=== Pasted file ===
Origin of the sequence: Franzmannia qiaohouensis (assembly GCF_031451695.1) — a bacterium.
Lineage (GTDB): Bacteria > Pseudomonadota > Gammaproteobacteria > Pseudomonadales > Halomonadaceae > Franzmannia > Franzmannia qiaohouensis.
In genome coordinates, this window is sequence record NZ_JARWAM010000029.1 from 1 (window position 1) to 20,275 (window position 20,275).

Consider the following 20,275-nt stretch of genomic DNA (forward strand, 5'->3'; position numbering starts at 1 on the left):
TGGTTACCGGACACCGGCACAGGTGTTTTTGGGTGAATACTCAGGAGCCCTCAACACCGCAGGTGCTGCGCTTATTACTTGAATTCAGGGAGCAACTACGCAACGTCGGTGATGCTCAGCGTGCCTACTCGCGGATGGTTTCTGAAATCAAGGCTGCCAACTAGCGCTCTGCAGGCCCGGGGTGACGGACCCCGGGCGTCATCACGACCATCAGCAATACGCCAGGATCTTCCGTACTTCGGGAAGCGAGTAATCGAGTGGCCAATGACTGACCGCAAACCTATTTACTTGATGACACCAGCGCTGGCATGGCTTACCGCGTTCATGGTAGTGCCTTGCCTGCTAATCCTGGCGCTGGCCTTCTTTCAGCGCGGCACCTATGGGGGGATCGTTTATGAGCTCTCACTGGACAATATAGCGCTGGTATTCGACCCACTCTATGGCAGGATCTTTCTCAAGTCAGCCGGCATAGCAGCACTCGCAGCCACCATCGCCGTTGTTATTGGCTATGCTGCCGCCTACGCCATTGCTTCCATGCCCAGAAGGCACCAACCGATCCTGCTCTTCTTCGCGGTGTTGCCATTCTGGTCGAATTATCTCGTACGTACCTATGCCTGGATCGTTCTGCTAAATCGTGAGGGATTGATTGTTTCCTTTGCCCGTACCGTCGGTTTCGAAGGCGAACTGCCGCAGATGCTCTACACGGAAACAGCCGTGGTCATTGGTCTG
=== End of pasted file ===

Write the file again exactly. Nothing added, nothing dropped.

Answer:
Origin of the sequence: Franzmannia qiaohouensis (assembly GCF_031451695.1) — a bacterium.
Lineage (GTDB): Bacteria > Pseudomonadota > Gammaproteobacteria > Pseudomonadales > Halomonadaceae > Franzmannia > Franzmannia qiaohouensis.
In genome coordinates, this window is sequence record NZ_JARWAM010000029.1 from 1 (window position 1) to 20,275 (window position 20,275).

Consider the following 20,275-nt stretch of genomic DNA (forward strand, 5'->3'; position numbering starts at 1 on the left):
TGGTTACCGGACACCGGCACAGGTGTTTTTGGGTGAATACTCAGGAGCCCTCAACACCGCAGGTGCTGCGCTTATTACTTGAATTCAGGGAGCAACTACGCAACGTCGGTGATGCTCAGCGTGCCTACTCGCGGATGGTTTCTGAAATCAAGGCTGCCAACTAGCGCTCTGCAGGCCCGGGGTGACGGACCCCGGGCGTCATCACGACCATCAGCAATACGCCAGGATCTTCCGTACTTCGGGAAGCGAGTAATCGAGTGGCCAATGACTGACCGCAAACCTATTTACTTGATGACACCAGCGCTGGCATGGCTTACCGCGTTCATGGTAGTGCCTTGCCTGCTAATCCTGGCGCTGGCCTTCTTTCAGCGCGGCACCTATGGGGGGATCGTTTATGAGCTCTCACTGGACAATATAGCGCTGGTATTCGACCCACTCTATGGCAGGATCTTTCTCAAGTCAGCCGGCATAGCAGCACTCGCAGCCACCATCGCCGTTGTTATTGGCTATGCTGCCGCCTACGCCATTGCTTCCATGCCCAGAAGGCACCAACCGATCCTGCTCTTCTTCGCGGTGTTGCCATTCTGGTCGAATTATCTCGTACGTACCTATGCCTGGATCGTTCTGCTAAATCGTGAGGGATTGATTGTTTCCTTTGCCCGTACCGTCGGTTTCGAAGGCGAACTGCCGCAGATGCTCTACACGGAAACAGCCGTGGTCATTGGTCTG